Electroencephalography and magnetic resonance imaging after diving and decompression incidents: a controlled study

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Electroencephalography and magnetic resonance imaging after diving and decompression incidents: a controlled study

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Title: Electroencephalography and magnetic resonance imaging after diving and decompression incidents: a controlled study
Author: Sipinen, SA; Ahovuo, J; Halonen, JP
Abstract: Electroencephalography and magnetic resonance imaging after diving and decompression incidents: a controlled study. Undersea Hyper Med 1999.; 26(2):61-65.--Diving incidents with symptoms of decompression sickness (DCS) and/or arterial gas emboli (AGE) might increase the degree of pathologic change in the electroencephalogram (EEG) or magnetic resonance imaging (MRI) of the supraspinal central nervous system (CNS). Diving itself, even without known symptoms of DCS and/or AGE, has been proposed to increase the number of CNS lesions using either EEG or MRI. In the first part of a two-part study we examined the effects of recompression treatment on EEG in decompression incidents in a group of sport and professional divers compared with a control group of healthy naval divers. In the second part we recorded brain MRI from three groups of volunteers: 1) divers who were treated for DCS in pressure chamber, 2) divers who had never had symptoms of DCS (and/or AGE), and 3) healthy normal controls who were not divers. Our results indicate that DCS increases the incidence of pathologic EEG recordings, whereas recompression treatment decreases them. The results of MRI do not verify evidence of increased numbers of CNS lesions in normal divers as compared to non-diving, healthy control subjects, whereas some of the divers treated for DCS in a pressure chamber had hyperintense lesions in brain white matter. None of them had any abnormalities in EEG, neurologic performance, or psychologic behavior. Both EEG and MRI are sensitive and non-specific methods for judging suspected evidence of brain lesions from diving or diving accidents.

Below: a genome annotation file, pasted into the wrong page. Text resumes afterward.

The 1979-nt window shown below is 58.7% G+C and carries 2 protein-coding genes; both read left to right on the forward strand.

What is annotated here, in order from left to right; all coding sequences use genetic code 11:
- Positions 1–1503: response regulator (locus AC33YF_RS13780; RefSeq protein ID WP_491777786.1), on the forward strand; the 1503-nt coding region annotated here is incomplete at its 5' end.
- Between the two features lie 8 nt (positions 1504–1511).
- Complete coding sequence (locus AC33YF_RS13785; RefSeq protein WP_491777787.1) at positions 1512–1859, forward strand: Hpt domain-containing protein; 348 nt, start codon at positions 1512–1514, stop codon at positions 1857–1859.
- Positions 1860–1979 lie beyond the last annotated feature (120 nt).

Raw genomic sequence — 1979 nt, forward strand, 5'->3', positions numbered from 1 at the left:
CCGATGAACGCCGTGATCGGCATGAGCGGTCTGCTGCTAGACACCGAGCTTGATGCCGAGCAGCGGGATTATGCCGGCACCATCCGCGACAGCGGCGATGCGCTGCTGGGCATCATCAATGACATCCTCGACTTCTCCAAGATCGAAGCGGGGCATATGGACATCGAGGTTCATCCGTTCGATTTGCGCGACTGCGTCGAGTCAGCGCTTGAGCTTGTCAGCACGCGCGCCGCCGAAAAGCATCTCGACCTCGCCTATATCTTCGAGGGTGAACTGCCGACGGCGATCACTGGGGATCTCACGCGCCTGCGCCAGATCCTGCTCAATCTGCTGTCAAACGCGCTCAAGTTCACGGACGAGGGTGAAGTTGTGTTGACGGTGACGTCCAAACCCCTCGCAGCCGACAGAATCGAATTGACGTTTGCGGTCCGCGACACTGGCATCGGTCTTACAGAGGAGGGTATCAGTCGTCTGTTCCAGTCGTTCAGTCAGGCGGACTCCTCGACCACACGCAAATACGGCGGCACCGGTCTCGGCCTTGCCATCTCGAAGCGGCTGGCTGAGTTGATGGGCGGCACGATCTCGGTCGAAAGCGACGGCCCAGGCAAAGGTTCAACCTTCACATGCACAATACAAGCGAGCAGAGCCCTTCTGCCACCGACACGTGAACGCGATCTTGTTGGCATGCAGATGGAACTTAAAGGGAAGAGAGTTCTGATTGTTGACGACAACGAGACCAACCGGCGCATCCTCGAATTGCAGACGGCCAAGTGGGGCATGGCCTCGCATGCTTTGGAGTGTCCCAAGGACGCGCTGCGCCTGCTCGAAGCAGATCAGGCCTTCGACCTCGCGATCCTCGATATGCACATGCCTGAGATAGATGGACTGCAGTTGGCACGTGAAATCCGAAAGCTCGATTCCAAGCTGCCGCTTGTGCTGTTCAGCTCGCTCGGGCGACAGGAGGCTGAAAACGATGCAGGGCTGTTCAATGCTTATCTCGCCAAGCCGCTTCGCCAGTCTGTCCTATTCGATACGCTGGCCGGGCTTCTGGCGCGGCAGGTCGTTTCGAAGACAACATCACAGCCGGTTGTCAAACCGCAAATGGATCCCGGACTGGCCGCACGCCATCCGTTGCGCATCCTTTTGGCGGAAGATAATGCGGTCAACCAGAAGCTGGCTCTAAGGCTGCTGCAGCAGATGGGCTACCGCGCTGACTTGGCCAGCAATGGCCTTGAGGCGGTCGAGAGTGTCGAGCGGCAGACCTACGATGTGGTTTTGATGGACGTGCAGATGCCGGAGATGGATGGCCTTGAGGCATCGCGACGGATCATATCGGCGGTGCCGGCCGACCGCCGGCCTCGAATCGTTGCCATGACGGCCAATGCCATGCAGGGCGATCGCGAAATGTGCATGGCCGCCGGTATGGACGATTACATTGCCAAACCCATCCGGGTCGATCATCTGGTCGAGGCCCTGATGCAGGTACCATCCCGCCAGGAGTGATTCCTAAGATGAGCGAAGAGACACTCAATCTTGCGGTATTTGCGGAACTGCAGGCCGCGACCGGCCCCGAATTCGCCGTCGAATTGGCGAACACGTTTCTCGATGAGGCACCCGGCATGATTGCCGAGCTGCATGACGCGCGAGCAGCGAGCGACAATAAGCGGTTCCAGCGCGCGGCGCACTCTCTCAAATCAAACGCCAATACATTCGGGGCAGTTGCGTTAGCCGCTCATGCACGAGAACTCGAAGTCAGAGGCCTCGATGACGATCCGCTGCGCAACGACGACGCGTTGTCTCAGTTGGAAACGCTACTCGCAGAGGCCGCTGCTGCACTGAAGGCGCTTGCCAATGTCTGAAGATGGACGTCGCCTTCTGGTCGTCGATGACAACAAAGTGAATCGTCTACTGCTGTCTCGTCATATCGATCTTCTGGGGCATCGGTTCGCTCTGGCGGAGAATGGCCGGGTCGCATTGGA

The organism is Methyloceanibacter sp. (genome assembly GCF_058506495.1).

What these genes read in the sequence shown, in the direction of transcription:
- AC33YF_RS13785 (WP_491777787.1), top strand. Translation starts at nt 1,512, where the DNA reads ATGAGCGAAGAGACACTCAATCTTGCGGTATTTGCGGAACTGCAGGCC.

Description: Undersea and Hyperbaric Medical Society, Inc. (http://www.uhms.org )
URI: PMID: 10372424
http://archive.rubicon-foundation.org/2332
Date: 1999

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